The emergence of connected and autonomous vehicles will boost supply chain performance and improve the safety and environmental impact of trucking, according to a study from the Center for Advanced Multimodal Mobility Solutions and Education at the University of North Carolina at Charlotte. But they could create new challenges for local governments, especially as they go driverless, said one infrastructure leader.
“Given that transportation networks play a key role in a supply chain system in terms of its performance and cost, [connected and autonomous vehicles] will ultimately change many aspects of a supply chain system,” the report, published in August, stated.
Driverless delivery vehicles can get perishable foods to market faster, improve traffic safety, and cut greenhouse gas emissions, according to the researchers. Saving even a day in transportation significantly extends the shelf life of produce such as tomatoes and raspberries, said Tim Sylvester, founder and CEO of Integrated Roadways, a digital infrastructure provider that works with cities on road design.
Moreover, connected and autonomous vehicles improve road safety and ease traffic by using artificial intelligence to optimize speeds, cutting travel time and fuel use, the study said.
However, there are several unresolved liability issues related to driverless delivery when such vehicles are involved in accidents, according to the report.
In addition, automated delivery will require roadway redesign, as automation would create different problems for deliveries to grocery stores and restaurants, where employees can unpack it, than for households, which typically want groceries sent to their door, Sylvester said.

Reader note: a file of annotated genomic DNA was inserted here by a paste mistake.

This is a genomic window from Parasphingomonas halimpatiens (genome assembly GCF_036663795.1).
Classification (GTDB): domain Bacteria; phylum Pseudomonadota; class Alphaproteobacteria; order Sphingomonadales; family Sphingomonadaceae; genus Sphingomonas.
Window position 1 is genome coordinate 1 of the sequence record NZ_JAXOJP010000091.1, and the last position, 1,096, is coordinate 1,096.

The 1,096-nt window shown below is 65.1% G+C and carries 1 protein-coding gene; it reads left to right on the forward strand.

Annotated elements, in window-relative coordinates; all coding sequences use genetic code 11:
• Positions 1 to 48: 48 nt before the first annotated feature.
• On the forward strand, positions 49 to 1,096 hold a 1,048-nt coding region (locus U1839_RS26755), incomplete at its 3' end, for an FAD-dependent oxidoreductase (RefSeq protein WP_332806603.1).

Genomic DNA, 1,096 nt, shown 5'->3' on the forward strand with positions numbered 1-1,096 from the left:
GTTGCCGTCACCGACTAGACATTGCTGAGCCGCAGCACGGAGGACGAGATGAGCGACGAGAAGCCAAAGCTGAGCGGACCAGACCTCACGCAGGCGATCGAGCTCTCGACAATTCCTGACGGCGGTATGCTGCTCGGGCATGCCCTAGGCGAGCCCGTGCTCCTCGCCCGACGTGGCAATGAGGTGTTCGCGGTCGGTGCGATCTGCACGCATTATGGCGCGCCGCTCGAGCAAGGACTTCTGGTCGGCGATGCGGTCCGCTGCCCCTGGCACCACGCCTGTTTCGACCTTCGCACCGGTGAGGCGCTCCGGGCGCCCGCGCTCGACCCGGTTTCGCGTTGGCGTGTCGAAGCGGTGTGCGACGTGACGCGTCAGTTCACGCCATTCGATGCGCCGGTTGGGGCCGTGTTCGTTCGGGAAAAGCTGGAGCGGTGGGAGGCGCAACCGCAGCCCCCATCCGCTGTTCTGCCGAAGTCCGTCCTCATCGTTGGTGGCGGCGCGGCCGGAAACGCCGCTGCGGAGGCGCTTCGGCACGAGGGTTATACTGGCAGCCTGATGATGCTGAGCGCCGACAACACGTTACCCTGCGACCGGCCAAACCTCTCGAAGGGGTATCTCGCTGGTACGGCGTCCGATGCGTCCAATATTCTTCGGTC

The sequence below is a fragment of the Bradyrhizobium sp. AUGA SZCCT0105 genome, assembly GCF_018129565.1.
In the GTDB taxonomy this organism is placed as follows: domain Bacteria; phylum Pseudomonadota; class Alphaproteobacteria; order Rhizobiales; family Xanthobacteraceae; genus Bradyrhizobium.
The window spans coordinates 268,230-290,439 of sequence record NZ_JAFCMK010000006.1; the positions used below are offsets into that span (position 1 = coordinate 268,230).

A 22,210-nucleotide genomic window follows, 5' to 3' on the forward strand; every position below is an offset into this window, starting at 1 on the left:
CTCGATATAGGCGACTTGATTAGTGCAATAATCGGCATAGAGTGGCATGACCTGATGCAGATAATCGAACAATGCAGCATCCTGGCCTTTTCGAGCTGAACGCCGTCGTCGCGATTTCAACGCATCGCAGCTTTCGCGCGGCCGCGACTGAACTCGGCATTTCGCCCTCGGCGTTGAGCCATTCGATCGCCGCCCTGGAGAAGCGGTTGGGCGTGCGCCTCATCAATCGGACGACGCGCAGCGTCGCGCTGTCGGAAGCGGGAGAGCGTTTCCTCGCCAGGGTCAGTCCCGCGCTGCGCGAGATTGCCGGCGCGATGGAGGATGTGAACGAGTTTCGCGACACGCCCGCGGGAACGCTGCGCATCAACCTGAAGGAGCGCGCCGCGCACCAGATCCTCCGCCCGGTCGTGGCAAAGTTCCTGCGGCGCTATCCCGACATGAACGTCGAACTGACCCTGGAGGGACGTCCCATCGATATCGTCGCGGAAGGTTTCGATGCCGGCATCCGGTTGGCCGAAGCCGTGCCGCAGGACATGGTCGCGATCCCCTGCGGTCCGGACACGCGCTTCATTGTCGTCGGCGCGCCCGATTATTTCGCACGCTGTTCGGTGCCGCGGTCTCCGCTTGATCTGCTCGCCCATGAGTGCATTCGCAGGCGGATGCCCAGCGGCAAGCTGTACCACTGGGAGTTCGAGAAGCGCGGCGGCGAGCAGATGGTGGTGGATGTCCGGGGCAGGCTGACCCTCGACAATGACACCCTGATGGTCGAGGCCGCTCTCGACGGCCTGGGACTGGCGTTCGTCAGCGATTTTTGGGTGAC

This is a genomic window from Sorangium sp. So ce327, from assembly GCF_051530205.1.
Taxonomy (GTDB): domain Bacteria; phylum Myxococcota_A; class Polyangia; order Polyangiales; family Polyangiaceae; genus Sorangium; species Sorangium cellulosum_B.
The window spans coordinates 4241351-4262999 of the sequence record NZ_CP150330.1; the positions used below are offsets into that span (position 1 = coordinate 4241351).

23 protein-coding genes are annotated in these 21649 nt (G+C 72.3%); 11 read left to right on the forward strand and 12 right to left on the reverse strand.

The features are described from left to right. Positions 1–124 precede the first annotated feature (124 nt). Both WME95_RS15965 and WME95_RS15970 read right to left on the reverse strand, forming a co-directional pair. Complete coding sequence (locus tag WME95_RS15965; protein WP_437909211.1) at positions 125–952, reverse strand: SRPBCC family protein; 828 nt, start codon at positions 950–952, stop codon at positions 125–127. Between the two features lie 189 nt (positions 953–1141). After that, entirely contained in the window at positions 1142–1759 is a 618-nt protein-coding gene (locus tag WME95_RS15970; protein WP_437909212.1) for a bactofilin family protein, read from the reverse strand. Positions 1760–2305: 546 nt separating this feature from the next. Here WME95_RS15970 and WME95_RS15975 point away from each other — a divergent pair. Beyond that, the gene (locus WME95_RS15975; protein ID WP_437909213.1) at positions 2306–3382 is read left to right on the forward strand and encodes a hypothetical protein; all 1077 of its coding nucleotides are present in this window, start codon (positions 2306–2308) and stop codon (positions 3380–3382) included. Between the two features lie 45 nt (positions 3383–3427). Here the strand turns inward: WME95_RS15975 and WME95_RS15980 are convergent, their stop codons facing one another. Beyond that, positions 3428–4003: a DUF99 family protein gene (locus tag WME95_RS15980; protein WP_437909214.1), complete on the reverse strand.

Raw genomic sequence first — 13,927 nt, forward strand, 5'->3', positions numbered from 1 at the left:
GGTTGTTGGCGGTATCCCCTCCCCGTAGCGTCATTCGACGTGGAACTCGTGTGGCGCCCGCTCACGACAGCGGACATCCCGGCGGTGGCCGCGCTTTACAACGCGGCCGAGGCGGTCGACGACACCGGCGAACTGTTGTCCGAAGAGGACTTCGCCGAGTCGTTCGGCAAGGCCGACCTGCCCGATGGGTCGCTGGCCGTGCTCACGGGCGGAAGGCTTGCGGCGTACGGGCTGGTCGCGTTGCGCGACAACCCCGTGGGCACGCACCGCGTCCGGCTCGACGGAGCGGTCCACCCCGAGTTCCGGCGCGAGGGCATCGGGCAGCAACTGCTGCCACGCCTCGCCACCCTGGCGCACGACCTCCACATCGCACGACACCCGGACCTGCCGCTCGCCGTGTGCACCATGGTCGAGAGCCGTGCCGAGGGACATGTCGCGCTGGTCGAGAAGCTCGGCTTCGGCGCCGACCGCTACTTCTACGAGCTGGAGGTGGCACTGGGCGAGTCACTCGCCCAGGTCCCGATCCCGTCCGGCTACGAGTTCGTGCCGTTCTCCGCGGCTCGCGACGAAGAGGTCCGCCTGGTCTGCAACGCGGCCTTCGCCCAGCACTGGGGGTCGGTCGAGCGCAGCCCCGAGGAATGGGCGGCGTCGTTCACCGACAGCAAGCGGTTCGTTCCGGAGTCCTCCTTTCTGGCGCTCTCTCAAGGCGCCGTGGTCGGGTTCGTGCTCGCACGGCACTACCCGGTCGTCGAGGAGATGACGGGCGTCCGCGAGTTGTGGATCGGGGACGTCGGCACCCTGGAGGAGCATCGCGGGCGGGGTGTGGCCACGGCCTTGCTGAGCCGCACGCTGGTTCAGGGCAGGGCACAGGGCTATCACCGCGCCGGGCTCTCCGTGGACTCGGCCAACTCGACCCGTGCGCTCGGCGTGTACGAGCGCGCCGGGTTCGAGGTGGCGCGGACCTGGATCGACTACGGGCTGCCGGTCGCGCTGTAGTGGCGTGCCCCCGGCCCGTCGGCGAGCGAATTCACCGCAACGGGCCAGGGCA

“In downtown areas, there is usually not a defined delivery area for restaurant vendors,” he said. “This becomes an issue when a beer truck shows up and parks for 30 or 45 minutes” and blocks traffic. It's not like DoorDash or other food delivery services, where a small vehicle stays a minute or two, Sylvester added.
“If a truck is automated, who are you going to get out and shout at?” Sylvester said.
He said local governments could create designated lane segments for delivery vehicles to use during off-peak hours, just as taxi cabs use taxi stands, to prevent them from blocking traffic.
Correction: Tim Sylvester was misidentified in the subtitle of a previous version of this article. He is the founder and CEO of Integrated Roadways.